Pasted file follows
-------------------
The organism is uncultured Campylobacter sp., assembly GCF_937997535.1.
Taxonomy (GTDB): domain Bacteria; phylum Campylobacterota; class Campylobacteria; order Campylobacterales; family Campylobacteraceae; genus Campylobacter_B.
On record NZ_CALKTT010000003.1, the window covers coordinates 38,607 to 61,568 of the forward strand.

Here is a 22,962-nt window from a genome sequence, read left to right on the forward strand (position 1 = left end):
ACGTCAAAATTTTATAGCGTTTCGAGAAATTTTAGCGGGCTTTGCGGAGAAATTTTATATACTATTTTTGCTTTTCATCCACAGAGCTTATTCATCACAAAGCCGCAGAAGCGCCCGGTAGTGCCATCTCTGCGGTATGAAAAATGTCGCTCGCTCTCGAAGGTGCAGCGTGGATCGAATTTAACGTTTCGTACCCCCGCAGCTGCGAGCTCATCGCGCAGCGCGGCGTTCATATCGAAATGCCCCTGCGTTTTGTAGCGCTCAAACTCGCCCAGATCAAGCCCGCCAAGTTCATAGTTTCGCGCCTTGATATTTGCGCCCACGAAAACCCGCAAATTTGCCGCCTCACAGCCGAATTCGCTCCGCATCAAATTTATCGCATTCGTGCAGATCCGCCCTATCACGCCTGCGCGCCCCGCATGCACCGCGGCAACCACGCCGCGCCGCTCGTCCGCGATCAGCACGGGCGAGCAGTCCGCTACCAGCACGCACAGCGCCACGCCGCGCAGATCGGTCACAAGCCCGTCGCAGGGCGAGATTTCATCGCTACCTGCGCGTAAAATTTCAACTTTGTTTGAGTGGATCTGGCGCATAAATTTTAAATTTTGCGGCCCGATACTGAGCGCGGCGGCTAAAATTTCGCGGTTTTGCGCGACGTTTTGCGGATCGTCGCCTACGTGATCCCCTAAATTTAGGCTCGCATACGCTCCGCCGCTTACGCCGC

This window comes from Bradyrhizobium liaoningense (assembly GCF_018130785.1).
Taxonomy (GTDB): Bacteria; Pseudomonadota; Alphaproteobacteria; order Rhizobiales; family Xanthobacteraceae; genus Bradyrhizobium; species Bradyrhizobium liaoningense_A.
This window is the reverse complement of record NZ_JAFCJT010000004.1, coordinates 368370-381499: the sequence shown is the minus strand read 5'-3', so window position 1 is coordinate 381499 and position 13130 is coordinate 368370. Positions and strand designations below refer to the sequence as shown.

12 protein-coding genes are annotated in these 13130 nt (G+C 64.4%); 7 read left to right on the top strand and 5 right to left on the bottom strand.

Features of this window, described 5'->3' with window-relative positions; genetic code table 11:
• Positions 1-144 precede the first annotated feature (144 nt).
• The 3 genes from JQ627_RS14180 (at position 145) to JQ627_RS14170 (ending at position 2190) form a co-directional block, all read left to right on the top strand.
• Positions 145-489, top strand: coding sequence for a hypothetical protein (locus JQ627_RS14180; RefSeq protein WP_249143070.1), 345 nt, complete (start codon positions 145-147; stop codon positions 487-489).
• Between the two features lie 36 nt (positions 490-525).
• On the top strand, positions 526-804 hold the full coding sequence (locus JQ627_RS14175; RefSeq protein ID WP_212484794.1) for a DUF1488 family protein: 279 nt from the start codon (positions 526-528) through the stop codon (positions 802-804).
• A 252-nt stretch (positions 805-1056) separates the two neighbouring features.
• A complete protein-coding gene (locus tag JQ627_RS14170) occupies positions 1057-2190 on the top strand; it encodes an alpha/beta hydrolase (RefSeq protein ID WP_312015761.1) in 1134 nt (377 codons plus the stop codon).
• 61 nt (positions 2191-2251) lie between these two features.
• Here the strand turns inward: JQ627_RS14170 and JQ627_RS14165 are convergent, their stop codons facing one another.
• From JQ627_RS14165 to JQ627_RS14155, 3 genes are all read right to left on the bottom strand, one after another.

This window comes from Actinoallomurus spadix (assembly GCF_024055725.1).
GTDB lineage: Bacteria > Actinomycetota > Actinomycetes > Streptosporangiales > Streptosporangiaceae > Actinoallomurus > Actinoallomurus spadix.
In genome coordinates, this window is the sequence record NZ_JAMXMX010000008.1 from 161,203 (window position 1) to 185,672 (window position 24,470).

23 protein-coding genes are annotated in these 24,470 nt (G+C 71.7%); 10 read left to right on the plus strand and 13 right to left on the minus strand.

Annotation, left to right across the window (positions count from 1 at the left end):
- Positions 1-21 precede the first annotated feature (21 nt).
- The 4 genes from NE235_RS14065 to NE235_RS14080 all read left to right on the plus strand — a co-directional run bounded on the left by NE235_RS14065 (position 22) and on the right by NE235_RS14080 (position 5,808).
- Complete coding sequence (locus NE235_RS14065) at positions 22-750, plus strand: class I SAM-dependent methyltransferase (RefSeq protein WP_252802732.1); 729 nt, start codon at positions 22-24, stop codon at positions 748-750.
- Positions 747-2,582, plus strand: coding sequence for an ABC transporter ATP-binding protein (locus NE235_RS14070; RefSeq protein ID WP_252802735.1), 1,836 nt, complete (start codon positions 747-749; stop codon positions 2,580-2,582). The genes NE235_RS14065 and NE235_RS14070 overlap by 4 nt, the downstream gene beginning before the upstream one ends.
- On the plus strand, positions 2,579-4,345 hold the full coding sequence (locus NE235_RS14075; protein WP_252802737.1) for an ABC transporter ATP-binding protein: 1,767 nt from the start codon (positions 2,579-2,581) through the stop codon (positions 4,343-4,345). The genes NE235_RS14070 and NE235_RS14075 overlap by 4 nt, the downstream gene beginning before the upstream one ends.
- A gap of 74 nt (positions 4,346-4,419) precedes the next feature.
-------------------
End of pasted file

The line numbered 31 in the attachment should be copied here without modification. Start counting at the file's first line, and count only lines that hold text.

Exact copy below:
- A gap of 74 nt (positions 4,346-4,419) precedes the next feature.